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Professor Jardine's book differs from most other books on obstetrics in that a considerable part of the space is given to the relation of cases illustrative of nearly every complication of pregnancy, labor and the puerperium. The term "clinical obstetrics" is therefore appropriate. The descriptions of the normal and pathologic conditions are nevertheless clear and fairly complete although sometimes brief while the symptoms, diagnosis and treatment are sufficiently given and make the book a satisfactory text-book for students. In this edition considerable new matter has been added, especially on the subject of neuritis, pyelitis, acute yellow atrophy of the liver, eclampsia, etc., as well as the reports of fifty new cases. There are now thirty-two cases of eclampsia reported, and a number of rare complications. The illustrations are well selected and well made.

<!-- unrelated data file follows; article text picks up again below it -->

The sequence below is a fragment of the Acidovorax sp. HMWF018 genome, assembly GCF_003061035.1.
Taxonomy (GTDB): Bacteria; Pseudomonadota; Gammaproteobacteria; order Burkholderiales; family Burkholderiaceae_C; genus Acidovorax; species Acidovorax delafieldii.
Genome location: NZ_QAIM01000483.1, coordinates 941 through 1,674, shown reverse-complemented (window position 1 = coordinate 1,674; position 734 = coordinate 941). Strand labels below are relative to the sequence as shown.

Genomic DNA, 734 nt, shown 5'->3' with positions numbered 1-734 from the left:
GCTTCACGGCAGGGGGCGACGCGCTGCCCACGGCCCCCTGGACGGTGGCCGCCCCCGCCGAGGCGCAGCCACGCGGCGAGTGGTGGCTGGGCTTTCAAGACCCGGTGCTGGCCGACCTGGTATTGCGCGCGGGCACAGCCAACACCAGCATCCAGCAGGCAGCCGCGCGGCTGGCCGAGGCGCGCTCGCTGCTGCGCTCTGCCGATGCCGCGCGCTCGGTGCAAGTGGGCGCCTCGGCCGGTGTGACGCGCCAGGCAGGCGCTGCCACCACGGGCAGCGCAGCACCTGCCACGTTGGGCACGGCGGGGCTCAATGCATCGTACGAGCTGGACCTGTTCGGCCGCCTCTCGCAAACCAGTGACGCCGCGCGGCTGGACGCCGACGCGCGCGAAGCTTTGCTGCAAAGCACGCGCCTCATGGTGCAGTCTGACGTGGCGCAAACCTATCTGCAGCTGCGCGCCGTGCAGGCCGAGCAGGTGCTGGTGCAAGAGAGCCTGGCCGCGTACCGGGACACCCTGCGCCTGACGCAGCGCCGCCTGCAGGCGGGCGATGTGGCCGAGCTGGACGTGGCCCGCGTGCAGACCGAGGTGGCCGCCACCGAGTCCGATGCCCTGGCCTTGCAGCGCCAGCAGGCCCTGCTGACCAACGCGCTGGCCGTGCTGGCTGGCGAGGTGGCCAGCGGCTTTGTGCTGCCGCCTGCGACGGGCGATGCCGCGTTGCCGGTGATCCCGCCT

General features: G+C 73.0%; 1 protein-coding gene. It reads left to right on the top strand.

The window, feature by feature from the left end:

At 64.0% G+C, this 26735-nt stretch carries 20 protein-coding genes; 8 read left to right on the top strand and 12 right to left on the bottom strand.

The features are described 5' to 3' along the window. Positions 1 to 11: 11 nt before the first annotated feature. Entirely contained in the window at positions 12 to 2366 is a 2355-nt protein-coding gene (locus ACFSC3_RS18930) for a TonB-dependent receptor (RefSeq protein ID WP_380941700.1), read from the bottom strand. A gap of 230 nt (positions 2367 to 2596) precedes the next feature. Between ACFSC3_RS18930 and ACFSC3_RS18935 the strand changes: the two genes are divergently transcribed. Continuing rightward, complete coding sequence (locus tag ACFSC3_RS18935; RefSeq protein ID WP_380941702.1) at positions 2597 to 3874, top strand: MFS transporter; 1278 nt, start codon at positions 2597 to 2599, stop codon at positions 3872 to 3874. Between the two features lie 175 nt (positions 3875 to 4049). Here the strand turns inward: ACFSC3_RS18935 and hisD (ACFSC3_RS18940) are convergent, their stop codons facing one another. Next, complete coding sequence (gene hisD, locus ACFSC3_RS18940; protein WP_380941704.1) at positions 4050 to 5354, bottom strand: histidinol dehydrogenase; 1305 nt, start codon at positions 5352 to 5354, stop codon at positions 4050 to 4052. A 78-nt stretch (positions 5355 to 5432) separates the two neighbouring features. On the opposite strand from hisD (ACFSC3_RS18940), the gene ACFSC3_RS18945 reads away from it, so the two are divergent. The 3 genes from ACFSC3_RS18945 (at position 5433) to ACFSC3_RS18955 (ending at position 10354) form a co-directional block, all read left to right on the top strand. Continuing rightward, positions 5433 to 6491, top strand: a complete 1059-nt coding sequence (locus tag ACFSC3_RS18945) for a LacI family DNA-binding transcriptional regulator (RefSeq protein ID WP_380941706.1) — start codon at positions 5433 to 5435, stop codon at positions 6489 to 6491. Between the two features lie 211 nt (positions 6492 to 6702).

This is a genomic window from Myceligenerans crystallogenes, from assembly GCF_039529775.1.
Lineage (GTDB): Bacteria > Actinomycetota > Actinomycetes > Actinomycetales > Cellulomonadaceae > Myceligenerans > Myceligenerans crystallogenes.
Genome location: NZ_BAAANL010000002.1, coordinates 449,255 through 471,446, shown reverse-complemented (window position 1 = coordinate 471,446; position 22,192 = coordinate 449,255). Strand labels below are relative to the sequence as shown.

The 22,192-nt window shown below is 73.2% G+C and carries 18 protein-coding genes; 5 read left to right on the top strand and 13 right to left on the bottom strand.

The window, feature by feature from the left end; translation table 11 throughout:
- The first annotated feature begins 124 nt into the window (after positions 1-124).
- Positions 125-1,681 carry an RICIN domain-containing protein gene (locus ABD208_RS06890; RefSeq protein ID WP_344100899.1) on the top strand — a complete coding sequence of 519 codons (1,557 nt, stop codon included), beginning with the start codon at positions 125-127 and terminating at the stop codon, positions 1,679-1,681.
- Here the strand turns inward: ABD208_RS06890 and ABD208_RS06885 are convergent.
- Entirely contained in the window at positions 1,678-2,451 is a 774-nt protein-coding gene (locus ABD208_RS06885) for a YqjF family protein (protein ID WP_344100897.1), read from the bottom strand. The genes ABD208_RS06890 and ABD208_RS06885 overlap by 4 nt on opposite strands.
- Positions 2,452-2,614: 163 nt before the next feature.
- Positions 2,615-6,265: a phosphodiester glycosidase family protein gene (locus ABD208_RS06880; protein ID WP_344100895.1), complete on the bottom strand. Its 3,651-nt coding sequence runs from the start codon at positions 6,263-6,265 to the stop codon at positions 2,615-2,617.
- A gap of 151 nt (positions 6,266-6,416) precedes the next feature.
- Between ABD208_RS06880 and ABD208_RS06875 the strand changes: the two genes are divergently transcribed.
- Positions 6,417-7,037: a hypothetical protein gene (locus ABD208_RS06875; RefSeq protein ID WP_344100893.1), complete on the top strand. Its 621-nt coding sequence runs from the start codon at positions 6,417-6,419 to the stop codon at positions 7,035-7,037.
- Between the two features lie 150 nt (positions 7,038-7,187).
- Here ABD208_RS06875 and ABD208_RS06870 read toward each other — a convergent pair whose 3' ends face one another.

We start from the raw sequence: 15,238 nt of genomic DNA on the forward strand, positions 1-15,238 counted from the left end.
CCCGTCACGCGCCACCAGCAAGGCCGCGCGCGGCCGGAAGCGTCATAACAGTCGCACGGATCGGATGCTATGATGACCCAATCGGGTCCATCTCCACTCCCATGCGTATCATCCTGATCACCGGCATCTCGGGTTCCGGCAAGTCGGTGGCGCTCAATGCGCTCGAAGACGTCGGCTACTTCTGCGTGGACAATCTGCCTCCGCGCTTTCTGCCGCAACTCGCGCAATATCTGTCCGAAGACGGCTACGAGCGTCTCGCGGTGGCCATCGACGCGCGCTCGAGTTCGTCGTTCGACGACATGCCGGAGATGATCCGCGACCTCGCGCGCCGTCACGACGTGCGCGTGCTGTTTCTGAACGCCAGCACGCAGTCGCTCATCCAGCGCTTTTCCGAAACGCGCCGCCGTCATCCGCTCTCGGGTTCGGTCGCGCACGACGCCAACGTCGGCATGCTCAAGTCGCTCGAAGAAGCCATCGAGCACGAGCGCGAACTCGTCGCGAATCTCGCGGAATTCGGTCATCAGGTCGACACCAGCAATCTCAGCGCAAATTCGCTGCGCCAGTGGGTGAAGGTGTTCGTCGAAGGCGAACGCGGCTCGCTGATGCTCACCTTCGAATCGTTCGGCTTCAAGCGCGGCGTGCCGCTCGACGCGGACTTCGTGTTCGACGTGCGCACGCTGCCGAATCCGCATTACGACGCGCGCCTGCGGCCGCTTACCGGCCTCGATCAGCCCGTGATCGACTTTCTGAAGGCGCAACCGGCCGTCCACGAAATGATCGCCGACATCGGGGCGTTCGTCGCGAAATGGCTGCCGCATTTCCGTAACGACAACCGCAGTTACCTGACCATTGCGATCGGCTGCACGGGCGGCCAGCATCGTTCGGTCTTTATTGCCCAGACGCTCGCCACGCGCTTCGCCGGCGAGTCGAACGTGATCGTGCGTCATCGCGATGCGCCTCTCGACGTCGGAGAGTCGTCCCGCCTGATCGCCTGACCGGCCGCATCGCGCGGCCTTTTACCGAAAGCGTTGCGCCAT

This way of writing a book on obstetrics, which is essentially the same as that followed by
Clinical Obstetrics.. JAMA. 1910;55(24):2086. doi:10.1001/jama.1910.04330240064032
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